You need the LBGR to calculate the number of data points, N, which is used to test whether the survey unit concentration is less than the DCGLW. You must set a value for the LBGR to calculate the shift, (shift = DCGLW - LBGR = ). The shift (or width of the gray region) is then used to calculate the relative shift, , which is an intermediate step necessary to calculate N. Where is the arithmetic standard deviation of the measurements. The relative shift expressed in multiples of standard deviations.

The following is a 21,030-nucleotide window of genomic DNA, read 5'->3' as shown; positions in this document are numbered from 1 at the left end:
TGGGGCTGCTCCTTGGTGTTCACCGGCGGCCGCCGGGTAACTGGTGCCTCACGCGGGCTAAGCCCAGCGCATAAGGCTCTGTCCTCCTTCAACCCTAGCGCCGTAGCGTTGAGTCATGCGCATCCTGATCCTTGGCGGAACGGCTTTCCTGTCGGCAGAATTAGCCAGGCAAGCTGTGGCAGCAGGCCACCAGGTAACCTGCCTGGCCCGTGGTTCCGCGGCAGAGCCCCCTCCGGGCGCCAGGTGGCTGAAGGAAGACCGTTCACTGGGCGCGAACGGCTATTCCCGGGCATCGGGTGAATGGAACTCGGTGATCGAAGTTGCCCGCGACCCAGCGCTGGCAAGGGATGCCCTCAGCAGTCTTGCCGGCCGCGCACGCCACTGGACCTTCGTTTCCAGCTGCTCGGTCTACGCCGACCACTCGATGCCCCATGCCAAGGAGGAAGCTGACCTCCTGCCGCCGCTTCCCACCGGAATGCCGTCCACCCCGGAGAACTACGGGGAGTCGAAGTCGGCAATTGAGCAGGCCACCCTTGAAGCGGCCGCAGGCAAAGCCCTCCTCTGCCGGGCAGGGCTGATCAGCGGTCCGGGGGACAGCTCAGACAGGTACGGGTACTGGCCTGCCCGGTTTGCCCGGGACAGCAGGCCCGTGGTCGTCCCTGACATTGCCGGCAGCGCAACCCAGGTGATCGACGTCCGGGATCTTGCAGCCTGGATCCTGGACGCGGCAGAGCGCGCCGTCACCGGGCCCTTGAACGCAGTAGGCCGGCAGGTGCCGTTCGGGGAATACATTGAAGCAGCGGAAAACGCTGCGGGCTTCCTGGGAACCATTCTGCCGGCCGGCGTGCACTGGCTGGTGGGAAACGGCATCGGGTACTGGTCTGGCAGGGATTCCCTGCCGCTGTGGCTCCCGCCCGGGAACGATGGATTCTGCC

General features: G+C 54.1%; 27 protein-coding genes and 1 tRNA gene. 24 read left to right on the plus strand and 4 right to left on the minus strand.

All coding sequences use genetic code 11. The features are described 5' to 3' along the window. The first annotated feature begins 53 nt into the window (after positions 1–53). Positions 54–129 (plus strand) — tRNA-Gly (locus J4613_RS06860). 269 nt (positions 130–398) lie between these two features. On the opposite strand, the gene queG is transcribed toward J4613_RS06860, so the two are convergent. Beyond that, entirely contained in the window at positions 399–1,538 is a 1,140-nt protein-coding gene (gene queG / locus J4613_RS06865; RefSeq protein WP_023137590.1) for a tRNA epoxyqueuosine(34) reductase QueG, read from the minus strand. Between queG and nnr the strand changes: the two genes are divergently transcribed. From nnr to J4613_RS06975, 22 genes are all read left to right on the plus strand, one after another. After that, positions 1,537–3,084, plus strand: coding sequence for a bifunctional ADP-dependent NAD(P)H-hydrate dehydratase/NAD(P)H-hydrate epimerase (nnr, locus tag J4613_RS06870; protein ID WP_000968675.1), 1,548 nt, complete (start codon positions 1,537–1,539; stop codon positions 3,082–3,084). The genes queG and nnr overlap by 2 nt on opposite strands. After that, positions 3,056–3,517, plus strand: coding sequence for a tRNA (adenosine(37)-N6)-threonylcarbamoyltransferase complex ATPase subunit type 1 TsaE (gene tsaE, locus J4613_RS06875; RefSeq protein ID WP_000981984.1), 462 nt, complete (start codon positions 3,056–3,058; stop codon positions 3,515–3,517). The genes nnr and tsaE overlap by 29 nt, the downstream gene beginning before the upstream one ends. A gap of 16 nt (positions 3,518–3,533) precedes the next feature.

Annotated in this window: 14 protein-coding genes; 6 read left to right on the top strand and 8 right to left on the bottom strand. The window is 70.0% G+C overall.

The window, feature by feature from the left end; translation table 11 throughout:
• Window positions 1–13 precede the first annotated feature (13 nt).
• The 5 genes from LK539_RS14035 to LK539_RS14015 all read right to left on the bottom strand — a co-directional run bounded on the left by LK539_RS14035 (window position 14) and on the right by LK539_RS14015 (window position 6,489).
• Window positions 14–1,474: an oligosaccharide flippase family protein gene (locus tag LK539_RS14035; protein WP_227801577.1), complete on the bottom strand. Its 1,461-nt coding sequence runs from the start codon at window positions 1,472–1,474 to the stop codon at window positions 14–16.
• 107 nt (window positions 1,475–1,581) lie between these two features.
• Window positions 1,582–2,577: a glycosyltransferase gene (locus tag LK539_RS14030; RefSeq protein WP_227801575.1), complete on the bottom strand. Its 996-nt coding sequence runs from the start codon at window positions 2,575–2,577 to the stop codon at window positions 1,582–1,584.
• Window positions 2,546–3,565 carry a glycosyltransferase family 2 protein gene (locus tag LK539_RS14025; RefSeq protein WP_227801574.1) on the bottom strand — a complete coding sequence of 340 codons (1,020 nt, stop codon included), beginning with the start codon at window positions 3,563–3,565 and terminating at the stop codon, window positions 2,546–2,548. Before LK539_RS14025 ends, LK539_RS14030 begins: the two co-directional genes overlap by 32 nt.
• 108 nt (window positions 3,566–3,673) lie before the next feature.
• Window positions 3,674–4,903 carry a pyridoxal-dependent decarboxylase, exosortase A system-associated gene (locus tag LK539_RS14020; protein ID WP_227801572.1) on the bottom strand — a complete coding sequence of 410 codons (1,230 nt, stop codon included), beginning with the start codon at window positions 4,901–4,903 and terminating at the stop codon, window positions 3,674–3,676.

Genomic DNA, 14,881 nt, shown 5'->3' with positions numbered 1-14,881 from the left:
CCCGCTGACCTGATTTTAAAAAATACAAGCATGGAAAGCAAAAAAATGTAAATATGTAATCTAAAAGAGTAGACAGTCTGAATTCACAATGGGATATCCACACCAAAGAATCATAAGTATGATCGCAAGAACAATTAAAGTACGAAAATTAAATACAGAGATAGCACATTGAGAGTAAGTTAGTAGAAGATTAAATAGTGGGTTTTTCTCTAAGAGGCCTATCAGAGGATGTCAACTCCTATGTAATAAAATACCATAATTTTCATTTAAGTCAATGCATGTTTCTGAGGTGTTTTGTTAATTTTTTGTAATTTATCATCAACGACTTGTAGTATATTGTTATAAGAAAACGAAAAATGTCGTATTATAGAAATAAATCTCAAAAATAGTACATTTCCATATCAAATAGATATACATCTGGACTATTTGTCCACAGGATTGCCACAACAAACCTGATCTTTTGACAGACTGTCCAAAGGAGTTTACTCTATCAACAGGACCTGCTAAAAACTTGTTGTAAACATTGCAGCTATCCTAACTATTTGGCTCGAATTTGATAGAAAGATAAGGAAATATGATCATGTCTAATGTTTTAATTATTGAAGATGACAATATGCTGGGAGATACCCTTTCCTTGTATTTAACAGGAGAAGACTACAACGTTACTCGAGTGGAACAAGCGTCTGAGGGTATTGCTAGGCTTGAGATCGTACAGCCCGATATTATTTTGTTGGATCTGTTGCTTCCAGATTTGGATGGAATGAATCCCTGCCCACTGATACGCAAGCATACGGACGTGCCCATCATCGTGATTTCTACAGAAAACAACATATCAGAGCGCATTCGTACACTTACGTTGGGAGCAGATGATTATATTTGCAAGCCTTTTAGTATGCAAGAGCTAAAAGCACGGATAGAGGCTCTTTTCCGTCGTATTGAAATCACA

The gray region is a range of values for the parameter of interest for a survey unit in which the consequences of making a decision error are relatively minor. The upper bound of the gray region in MARSSIM is set equal to the DCGLW, and the lower bound of the gray region (LBGR) is a site-specific variable.
See, Chapter 5: Survey Planning and Design and Chapter D: The Planning Phase of the Data Life Cycle on the MARSSIM Manual download page.